Sunday, December 24, 2006

A Christmas Wish for All Y'All

There was a time not too long ago when I was lost. I had a compass, but I failed to use it properly.

Eventually I got my bearings again and I used them to steer me toward something that would always see me through anything. It's an inner flame, a sense of self and an understanding that I'm worthy of love and trust and respect, and that if I am to receive those things from other people, I had better be sure not only that I am capable of receiving them, but willing to give them to myself, too.

Thanks to that journey, I am more than capable and willing to give these things and more to others. And while I have hit some serious potholes along the way, I remind myself that a closed heart is no good to the world.

Some things in my life changed rather suddenly just before this Christmas, and I am sad, confused, and a little heartbroken. But Christmas comes nonetheless, and with it the same dastardly hope I bring to every day. I have just finished arranging the packages under the tree and smiling on the evening I spent with my kids, eating a wonderful meal, listening to Dickens, sprinkling the telltale oatmeal that my daughter believes will guide Santa's reindeer to her doorstep.

The knowledge that there are good things in each day because I have the ability to bring them about is what makes my life go. I have an enormous amount to look forward to if I choose to make it happen. I choose to take care of myself, to continue to learn, to push myself into places that might be a little unfamiliar, and to somehow remind the people I love that I love them, either by some act or word. I know I should do this more often than I do and there are many people who deserve this reminder.

While many of us lament the commercial habits of the season, many others do treat this time of year as a religious period. The focus on Jesus Christ whose birth many commemorate at this time draws people inward, which I think is a good thing, however it happens. People need time to reflect, really reflect, on the quality of their lives, their relationships, and their contribution to humanity.

I have of late become very attached to the Mountain Heart rendition of a very old traditional hymn, Tedious and Tasteless. The words were written by John Newton in 1779, and set to a hymn tune by JS Bach. In reviewing a number of midi and other clips today, I can hear it as a hymn easily enough. Hymns were something that brought me up, good ones really formed an early part of my spiritual growth.

And as much as I still admire and enjoy those old hymns and even some in their traditional garb, there is none so beautiful to me as the heartfelt, soulful expression of a single human voice raised the way one might reach for help. This version sung so beautifully by Mountain Heart really got my attention, and when I hear it, I always kind of pause and take in the words. The person is really questioning things pretty deeply -- questioning his value, questioning why his life seems so empty and everything is so dull, questioning the existence of God, pleading to be taken to a place where he might be near something that makes everything better. But the truth is we can seek those things from within and of ourselves, and must, whether we believe in God or not.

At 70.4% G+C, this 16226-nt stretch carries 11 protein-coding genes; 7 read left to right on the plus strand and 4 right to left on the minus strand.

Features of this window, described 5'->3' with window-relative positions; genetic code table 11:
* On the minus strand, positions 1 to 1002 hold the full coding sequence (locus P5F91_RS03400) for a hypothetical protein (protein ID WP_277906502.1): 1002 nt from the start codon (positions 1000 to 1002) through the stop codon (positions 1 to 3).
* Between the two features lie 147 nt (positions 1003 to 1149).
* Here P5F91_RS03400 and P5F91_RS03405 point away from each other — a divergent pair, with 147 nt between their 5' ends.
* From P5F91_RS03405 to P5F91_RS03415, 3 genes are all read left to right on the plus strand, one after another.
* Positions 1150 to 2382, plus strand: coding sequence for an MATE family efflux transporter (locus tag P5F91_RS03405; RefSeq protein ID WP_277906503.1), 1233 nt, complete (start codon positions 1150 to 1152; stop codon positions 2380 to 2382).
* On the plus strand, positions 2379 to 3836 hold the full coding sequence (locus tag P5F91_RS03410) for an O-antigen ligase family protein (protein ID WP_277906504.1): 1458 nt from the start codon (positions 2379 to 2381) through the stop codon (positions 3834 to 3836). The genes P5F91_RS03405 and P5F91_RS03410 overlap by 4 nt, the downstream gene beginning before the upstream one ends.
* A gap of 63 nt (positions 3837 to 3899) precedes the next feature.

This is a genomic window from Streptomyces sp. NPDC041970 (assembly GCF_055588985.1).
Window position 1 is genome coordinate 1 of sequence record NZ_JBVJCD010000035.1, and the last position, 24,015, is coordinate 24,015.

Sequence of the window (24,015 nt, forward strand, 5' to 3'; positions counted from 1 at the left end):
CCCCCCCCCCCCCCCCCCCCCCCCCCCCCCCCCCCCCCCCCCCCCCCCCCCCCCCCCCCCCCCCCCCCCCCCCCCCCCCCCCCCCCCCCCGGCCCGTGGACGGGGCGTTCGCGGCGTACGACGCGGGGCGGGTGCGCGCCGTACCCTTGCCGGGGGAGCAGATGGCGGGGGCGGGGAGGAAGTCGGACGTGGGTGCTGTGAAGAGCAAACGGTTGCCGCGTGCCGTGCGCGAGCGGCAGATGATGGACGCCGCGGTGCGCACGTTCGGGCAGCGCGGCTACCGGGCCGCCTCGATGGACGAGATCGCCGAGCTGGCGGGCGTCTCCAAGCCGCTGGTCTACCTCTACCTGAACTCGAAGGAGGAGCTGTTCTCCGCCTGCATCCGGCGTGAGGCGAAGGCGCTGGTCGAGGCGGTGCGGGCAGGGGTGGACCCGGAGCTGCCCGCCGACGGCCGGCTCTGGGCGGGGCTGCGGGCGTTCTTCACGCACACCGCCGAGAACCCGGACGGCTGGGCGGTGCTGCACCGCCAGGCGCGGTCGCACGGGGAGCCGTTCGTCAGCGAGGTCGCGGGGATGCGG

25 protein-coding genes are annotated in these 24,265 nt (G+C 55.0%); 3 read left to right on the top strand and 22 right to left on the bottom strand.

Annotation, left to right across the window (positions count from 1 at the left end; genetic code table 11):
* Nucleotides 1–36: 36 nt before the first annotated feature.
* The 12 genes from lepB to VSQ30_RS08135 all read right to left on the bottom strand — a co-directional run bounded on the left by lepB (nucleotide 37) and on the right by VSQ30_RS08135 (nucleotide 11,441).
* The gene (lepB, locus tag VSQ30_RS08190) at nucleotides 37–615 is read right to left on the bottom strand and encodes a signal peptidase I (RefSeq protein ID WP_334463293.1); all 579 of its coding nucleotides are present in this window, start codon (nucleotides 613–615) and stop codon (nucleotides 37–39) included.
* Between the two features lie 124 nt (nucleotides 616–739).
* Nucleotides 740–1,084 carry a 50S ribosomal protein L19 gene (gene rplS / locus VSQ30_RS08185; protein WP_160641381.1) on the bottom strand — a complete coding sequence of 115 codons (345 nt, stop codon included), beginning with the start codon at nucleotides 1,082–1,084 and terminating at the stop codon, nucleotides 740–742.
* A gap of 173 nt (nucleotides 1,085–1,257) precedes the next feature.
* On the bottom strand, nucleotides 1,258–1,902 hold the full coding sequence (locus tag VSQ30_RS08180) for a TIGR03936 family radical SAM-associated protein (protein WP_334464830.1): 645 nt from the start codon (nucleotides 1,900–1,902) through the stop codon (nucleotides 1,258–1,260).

This Christmas, my wish for you, regardless of what path you trod, believer or not, is that you make a promise to yourself to light your inner flame, find your compass, and turn first to yourself for fulfillment in your life. Don't exchange one addiction for another, whether it's religion or alcohol or sex or work or school or that Wii thing, whatever it is. Find you. Trust you. Don't rush to fill every empty space until you understand why those spaces are there. (Sometimes we're not supposed to fill them up.) When you come to understand and love who you really are, empty spaces and all, you'll find your life is no longer as tedious as it once felt.

To all, a peaceful night, silent or as loud with music and laugther as you wish.

Tedious and Tasteless

How tedious and tasteless the hours
When Jesus I no longer see;
Sweet prospects, sweet birds and sweet flowers,
Have all lost their sweetness to me;
The midsummer sun shines but dim,
The fields strive in vain to look gay.
But when I am happy in Him,
December’s as pleasant as May.

His Name yields the richest perfume,
And sweeter than music His voice;
His presence disperses my gloom,

And makes all within me rejoice.
I should, were He always thus nigh,
Have nothing to wish or to fear;
No mortal as happy as I,
My summer would last all the year.

Content with beholding His face,
My all to His pleasure resigned,
No changes of season or place
Would make any change in my mind:
While blessed with a sense of His love,
A palace a toy would appear;
All prisons would palaces prove,
If Jesus would dwell with me there.

Dear Lord, if indeed I am Thine,
If Thou art my sun and my song,
Say, why do I languish and pine?
And why are my winters so long?
O drive these dark clouds from the sky,
Thy soul cheering presence restore;
Or take me to Thee up on high,
Where winter and clouds are no more.


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